Published on May 10, 2021 01:20:00 PM
The all-new Mahindra Thar has caught the fancy of buyers with its butch appeal and more practical nature this time around, and it has been a runaway success in India, with waiting periods extending to over 10 months. Although fuel efficiency will not be a factor that will influence the buying decision of prospective Thar owners, it is an aspect that can’t be completely ignored at a time when fuel prices are surging. So here are the indicated fuel economy figures of the all-new Mahindra Thar, which you can expect in the real world.
Thar diesel manual is most fuel efficient
Mahindra Thar weighs over 1.7 tonnes
Non-aerodynamic shape hampers highway fuel efficiency
We put the petrol-automatic and both gearbox iterations of the diesel to test. In our standardised tests, the diesel-manual proved to be the most frugal, with a city and highway efficiency of 12kpl and 12.6kpl, respectively. Not too far behind was the diesel-automatic, returning 11.3kpl and 11.5kpl in city and highway conditions, respectively. The petrol-automatic, as expected, proved to be the thirstiest of the lot, with a fuel efficiency of 7kpl (city) and 9.3kpl (highway).
There are several factors that affect the Thar’s fuel efficiency. It is quite heavy to begin with, tipping the scales at 1,735kg for the petrol-automatic, 1,774kg for the diesel-manual, and 1,783kg for the diesel-automatic. Due to its heavy construction, a large-capacity engine, and the absence of an Economy mode or engine start/stop technology, city efficiency isn’t very strong.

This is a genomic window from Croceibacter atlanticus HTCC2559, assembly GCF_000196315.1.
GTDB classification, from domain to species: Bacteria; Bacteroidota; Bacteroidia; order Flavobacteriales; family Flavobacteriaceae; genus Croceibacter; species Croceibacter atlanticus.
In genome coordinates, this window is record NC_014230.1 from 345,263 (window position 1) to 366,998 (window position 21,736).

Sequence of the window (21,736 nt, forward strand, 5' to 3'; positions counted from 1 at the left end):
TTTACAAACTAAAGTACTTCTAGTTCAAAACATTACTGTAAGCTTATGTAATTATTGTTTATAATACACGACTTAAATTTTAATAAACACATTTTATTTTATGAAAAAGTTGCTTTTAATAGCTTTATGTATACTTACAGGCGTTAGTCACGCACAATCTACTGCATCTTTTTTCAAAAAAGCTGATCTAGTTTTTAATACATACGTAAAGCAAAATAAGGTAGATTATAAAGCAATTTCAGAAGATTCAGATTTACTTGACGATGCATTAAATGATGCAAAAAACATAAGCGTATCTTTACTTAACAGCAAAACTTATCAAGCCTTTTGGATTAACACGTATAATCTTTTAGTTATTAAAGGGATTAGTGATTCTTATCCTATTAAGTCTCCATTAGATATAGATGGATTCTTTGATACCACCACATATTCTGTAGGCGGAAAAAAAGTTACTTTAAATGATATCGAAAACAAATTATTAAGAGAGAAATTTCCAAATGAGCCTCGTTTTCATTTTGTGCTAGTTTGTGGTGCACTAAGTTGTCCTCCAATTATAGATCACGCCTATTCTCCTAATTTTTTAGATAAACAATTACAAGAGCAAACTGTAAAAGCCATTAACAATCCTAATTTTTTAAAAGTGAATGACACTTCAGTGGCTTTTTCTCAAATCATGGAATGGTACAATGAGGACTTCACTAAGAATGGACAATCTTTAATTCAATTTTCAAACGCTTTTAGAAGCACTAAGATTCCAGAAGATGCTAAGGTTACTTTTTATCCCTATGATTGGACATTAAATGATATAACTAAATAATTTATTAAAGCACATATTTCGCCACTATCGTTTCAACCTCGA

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Out on the open road, its gear ratios come across as well-judged and it is a lazy sipper while cruising at steady speeds. For reference, at 100kph, the engine is spinning at 2,100rpm, 1,700rpm and 1,700rpm, in the sixth gear of the diesel-manual, diesel-automatic and petrol-automatic, respectively. What hampers its highway efficiency is actually its boxy, non-aerodynamic shape; in other words, the body witnesses a high degree of wind resistance at speeds, so the engine needs to work that much harder to counter the wind drag, as a result its highway fuel efficiency isn’t much higher than in the city. A key observation is that the Thar is much more fuel efficient while cruising at speeds below 90kph, than when maintaining a steady 90-110kph.
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Before our real world fuel efficiency test we fill the tanks of our test cars till the brim and maintain tyre pressures based on the manufacturer’s recommendation. These cars are driven in fixed city and highway loops and we maintain certain average speeds. To keep a check on any untoward variation, we always have a reference car driving along, one that we’ve already tested in the past; periodic driver swaps further neutralise variations in driver patterns. At the end of each cycle, we calculate efficiency by tanking them up till the brim. Throughout our test there is only one person in each car, running the air-con and other electrical like the audio system, indicators and wipers when required, just like how a regular user would. We take pride in our testing data which isn’t merely consistent, but also gives users an accurate indication of what they can expect in the real world.